This mosque was built by Humayun’s order in the year of his accession (1530). It has a persian inscription which also records that it was financed by Sheikh Zain Khawafi. He was a poet and an important noble and friend of Babur (1526-30). It was built to cater to the religious needs of the mughals who had founded gardens and set up their residences in this locality, whereby it was called ‘Kabul’, by the local people, as Babur noted in his memoirs.
It is a five-arched mosque, entirely built of brick masonry with profuse white plaster work over it. The central nave has a lofty iwan on its face, almost concealing the dome behind it, like the begumpuri masjid of Muhammad- Bin-Tughluq at Delhi (C. 1343) and Sharqi Mosques of Jaunpur (1376-1478). Each wing has double days, in two aisles, thus having four chambers on either side. All these were roofed by cupolas. The southern wing has fallen down. It was exteriorly ornamented by glazed-tiles.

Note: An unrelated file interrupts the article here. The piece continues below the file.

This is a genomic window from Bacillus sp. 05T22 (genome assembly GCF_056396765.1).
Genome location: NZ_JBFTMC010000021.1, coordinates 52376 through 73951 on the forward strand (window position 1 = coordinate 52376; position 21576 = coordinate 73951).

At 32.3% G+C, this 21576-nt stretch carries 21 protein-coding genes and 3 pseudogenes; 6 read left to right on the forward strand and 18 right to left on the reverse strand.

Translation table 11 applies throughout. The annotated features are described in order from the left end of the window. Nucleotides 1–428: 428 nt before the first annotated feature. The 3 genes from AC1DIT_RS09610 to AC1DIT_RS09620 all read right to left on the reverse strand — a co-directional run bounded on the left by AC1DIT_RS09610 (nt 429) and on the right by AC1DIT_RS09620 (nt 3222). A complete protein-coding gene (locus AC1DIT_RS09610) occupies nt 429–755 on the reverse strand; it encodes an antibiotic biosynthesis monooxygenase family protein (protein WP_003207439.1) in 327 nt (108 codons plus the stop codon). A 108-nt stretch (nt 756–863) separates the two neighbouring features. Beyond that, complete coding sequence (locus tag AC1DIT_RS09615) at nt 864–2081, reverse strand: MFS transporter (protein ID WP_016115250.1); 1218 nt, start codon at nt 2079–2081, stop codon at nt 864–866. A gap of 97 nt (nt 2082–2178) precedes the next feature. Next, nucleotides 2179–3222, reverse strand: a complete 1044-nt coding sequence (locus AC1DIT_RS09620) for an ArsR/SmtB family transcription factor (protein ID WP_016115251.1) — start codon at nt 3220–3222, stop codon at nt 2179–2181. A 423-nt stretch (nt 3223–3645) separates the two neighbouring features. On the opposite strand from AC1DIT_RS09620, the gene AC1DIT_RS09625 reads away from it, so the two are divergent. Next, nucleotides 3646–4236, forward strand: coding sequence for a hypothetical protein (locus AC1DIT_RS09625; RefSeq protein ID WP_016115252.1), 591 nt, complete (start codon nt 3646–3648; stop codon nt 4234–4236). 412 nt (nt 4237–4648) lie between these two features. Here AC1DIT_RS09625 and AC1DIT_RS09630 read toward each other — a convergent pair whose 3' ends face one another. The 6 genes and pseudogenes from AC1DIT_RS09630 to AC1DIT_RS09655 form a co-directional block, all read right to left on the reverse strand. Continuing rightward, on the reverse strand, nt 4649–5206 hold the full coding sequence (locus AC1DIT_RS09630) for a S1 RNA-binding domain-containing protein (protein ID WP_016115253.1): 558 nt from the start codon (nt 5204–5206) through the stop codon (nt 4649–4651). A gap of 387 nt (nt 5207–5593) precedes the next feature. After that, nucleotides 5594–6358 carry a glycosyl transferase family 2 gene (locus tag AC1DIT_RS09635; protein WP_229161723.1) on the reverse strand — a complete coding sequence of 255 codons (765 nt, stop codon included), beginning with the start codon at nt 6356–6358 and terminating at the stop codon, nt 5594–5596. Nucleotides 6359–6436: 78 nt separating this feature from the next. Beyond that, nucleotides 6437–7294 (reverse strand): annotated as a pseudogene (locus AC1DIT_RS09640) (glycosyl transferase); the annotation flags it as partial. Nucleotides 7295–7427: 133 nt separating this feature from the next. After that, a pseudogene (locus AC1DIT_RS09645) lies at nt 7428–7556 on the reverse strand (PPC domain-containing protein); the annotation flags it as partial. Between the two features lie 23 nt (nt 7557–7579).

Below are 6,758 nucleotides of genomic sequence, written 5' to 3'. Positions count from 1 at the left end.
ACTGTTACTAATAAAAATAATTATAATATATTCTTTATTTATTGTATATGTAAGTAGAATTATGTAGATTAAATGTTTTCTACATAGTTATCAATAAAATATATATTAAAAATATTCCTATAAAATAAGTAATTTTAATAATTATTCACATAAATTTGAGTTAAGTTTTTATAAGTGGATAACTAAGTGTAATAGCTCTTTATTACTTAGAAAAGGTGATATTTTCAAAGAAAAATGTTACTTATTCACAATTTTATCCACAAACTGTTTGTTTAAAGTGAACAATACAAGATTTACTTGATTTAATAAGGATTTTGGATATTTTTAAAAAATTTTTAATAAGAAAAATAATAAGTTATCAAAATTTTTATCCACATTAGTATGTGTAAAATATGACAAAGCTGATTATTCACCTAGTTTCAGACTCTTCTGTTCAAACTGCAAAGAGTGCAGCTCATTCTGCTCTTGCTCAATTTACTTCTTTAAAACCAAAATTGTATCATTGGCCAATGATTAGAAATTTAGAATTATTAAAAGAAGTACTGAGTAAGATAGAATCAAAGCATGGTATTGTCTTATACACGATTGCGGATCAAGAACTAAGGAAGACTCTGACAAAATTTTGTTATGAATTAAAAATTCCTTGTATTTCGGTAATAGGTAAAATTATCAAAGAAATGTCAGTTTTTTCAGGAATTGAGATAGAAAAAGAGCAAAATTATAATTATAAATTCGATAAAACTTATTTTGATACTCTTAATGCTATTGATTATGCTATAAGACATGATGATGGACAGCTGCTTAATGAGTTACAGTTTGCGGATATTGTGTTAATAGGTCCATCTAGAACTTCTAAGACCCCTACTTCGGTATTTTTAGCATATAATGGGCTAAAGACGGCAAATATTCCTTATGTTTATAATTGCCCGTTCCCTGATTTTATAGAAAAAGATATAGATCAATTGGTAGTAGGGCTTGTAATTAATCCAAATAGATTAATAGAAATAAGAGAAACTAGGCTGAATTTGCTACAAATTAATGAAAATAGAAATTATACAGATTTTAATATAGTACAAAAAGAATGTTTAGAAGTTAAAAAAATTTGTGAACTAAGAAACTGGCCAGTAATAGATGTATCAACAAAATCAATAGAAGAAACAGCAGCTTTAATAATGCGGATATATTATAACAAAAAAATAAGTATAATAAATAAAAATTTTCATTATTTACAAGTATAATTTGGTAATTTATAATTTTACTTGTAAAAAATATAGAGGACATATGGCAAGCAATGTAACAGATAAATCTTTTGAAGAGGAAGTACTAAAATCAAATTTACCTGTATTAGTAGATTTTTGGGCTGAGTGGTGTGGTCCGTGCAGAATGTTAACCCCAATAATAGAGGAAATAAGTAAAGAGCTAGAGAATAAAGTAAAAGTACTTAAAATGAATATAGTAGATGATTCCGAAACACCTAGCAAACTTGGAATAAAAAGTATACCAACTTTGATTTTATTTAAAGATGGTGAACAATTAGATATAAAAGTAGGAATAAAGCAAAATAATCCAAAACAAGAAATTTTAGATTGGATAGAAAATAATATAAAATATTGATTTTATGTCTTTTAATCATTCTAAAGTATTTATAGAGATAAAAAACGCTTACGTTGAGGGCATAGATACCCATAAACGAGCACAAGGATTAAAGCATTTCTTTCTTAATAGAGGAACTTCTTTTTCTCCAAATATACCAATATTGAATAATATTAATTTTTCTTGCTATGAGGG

There is no stone-work and, obviously, it has been built in the preceding lodi style. Humayun’s astronomical observatory was also situated in its vicinity, on the river-bank. It is in ruins and a large baoli (step-well) and a monolithic stone block with 12 steps have remained in situ. At present, it is called ‘Gyarah Sidi’.